The University of Puget Sound’s Artists’ Books Collection is live!! WOW what a fun project to have completed. As an avid bookworm and visual artist, I was surprised I had not been introduced to this medium before but now these books often run through the back of my mind. When I started working on the artists’ books project, it was just a job that I felt extremely lucky to be enjoying. However, as I opened box after box of these amazing works, I became utterly lost in the minds of these creators. Sometimes art feels very far away and unattainable, beautiful yet impersonal. Not with these books. In handling these works and searching for information surrounding them, I became acquainted with the artists behind them. I found inspiration for my own art in every volume I encountered! I now have a list of my own ideas and topics to create books around and I have been exploring book binding as a result as well. My forever favorite will be the first book I was introduced to, Local Conditions by Chandler O’Leary. OH MY GOSH. When that book was pulled as an example, I was simply stunned; I had no idea a book could look so very unlike a book, and still be a book. Working and interacting with these incredible works of art for the last six months has been nothing short of a privilege and a boon to my own work.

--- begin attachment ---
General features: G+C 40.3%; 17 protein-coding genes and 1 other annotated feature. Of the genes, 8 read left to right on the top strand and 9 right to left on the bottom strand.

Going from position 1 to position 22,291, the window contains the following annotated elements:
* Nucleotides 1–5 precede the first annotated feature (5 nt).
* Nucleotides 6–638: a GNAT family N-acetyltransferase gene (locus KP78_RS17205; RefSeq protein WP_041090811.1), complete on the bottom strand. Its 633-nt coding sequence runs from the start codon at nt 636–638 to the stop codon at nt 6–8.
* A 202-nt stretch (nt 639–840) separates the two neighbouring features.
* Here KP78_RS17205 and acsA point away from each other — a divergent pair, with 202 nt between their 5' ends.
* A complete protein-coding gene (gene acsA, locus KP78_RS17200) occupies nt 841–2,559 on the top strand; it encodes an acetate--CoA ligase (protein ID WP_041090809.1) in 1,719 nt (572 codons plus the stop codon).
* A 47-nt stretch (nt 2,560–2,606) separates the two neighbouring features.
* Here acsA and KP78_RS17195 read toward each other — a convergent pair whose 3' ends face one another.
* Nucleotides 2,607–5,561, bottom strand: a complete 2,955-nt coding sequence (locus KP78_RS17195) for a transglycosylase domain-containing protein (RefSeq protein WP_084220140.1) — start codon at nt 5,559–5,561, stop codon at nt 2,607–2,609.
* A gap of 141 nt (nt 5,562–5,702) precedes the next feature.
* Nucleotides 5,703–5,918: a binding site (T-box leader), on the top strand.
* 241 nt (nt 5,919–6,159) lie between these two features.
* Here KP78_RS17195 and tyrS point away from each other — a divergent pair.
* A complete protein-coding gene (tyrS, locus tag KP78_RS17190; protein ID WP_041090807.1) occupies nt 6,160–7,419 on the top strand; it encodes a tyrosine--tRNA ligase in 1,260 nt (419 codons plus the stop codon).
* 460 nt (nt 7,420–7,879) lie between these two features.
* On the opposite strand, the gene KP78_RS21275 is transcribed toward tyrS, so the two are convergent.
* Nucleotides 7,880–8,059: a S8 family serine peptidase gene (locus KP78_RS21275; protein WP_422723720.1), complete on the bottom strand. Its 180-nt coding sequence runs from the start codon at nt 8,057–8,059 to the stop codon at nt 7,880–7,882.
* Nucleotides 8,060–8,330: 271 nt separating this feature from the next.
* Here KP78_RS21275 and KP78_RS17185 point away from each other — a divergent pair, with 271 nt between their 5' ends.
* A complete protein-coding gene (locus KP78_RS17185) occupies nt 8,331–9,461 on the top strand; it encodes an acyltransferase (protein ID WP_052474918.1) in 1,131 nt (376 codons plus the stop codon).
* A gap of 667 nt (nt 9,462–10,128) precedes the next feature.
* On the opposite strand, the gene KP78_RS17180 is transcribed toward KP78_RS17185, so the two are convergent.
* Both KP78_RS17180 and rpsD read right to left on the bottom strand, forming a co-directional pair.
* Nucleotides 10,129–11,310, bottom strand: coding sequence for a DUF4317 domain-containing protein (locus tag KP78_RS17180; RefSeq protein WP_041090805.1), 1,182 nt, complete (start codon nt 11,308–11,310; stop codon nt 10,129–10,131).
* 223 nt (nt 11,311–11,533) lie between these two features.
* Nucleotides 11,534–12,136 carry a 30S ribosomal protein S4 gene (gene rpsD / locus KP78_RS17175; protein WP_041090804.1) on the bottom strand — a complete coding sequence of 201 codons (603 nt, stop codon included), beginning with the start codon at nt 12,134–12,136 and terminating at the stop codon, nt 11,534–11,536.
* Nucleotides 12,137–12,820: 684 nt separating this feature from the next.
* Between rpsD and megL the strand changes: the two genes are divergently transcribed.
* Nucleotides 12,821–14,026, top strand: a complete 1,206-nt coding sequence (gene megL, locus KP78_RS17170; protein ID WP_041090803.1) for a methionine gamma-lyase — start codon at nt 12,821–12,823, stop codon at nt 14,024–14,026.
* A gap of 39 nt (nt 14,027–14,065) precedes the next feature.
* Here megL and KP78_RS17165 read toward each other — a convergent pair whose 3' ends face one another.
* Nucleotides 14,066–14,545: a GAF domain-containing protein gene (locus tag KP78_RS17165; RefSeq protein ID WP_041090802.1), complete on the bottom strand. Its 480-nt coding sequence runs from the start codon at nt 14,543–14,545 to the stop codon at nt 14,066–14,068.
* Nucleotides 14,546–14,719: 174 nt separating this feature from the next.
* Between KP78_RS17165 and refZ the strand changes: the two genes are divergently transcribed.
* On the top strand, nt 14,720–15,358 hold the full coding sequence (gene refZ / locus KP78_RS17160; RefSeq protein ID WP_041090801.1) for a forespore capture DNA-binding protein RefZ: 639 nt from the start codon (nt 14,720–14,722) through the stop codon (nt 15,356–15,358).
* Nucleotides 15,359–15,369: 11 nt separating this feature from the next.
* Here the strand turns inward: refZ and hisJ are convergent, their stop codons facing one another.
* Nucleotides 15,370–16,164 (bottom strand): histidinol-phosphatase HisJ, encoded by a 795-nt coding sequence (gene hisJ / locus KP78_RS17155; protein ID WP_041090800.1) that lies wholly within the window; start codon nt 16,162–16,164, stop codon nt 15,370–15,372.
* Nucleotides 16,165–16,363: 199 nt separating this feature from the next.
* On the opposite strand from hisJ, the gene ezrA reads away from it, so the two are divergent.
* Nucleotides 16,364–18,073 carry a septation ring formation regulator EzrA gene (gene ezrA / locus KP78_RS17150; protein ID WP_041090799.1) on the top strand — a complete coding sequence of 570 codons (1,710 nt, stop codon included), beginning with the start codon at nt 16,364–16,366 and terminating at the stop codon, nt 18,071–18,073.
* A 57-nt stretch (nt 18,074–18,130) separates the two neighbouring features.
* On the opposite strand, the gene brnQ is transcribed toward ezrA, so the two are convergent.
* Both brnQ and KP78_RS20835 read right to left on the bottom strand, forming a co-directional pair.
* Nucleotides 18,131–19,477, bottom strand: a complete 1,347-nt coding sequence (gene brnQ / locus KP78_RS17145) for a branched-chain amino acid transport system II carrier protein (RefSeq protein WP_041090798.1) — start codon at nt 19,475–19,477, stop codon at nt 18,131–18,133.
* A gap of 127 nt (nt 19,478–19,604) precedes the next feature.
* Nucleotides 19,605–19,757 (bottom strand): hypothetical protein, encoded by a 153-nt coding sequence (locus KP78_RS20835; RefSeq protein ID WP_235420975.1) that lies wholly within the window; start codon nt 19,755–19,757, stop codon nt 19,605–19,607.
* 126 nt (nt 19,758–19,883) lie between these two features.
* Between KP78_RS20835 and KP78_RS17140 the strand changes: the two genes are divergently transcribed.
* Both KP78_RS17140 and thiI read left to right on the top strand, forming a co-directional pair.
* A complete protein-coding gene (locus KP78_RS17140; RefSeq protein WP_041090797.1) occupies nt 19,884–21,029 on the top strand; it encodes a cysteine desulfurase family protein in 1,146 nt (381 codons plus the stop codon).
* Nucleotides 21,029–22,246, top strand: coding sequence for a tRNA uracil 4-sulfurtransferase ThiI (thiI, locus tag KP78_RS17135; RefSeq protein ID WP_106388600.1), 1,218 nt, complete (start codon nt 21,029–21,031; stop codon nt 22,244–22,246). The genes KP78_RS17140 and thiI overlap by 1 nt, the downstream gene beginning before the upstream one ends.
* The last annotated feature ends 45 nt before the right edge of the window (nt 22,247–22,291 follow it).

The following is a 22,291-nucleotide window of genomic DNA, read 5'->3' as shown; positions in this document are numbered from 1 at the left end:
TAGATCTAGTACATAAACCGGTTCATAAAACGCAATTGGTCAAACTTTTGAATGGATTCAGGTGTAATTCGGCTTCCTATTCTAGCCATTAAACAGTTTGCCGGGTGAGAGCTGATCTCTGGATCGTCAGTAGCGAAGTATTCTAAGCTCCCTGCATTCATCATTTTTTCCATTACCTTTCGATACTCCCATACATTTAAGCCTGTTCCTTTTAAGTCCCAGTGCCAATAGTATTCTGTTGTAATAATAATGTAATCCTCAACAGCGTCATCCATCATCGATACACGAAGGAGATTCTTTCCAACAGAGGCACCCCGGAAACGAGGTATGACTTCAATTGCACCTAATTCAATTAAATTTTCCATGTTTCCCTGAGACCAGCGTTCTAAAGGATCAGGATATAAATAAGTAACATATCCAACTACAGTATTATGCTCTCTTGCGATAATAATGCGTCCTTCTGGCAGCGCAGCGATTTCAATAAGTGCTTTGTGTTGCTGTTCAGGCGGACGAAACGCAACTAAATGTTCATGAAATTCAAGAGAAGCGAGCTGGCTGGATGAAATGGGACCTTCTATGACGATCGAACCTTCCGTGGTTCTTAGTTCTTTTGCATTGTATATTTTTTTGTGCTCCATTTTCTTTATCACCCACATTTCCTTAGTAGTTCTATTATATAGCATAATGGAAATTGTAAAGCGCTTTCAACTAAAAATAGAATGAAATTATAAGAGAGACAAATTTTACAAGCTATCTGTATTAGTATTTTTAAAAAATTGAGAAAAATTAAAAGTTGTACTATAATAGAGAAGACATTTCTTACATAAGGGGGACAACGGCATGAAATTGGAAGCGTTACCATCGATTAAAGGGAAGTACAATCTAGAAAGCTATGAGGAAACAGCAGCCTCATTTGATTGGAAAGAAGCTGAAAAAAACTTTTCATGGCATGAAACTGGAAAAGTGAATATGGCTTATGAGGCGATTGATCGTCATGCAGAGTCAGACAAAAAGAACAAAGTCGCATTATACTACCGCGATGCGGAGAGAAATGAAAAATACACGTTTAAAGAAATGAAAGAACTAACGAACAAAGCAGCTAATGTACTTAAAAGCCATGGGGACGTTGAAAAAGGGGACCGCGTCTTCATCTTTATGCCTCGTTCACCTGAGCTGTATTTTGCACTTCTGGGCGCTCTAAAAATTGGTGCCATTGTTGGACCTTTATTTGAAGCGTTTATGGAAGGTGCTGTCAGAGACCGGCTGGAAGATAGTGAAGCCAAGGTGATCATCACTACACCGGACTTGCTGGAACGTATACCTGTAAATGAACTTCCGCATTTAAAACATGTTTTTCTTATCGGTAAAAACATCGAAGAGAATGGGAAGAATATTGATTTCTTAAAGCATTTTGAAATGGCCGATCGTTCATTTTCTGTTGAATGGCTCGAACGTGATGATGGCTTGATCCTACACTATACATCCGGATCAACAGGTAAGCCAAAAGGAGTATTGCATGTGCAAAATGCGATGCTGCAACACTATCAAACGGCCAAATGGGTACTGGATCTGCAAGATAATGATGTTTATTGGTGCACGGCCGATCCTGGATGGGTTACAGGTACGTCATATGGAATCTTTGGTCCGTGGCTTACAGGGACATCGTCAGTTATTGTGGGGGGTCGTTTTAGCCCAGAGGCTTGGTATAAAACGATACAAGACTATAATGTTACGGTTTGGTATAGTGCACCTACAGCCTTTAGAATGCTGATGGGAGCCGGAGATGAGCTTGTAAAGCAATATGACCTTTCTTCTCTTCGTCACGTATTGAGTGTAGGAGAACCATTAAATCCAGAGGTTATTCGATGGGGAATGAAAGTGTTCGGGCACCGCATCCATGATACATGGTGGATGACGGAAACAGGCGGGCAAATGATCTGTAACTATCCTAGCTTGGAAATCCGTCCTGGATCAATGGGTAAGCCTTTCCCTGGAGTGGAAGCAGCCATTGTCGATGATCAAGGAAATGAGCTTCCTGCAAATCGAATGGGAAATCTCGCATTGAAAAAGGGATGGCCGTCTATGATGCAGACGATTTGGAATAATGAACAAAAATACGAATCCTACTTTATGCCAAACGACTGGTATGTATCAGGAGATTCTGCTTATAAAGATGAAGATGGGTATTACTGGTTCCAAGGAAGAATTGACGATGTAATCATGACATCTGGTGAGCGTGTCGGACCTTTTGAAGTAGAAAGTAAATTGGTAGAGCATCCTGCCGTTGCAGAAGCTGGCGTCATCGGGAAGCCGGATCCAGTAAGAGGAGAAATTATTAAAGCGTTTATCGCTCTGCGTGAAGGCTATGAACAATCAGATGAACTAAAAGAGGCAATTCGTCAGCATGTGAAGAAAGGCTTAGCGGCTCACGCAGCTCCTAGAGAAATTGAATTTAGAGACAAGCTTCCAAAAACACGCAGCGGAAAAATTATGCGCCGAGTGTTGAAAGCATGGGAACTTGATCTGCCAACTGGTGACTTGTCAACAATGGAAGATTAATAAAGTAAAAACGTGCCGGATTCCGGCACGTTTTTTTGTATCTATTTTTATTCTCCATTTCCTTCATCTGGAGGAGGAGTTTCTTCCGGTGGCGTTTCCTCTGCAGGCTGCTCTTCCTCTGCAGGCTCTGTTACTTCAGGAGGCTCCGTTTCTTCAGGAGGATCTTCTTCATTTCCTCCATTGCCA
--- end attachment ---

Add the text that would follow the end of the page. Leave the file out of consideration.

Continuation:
Topics in the collection range from recipe collections to a history of Jewish wedding rings to environmental, political, and social outcries and so much more. There are a number that explore the world of typography, something I had no idea was a thing people even did. Some books were almost too big to fit into the light box while others were so small I had to crouch down and actually get inside the light box to get a decent shot.
I highly recommend you get lost in this collection as soon as you can and also that you make an appointment with Puget Sound Archives & Special Collections to view them in person, when COVID restrictions are lifted. In the meantime browse away! You will not regret it and you will come away with a greater appreciation for all the things a book can be.
– By Kendyl Chasco, Library Assistant & Photographer, Studio Art ‘22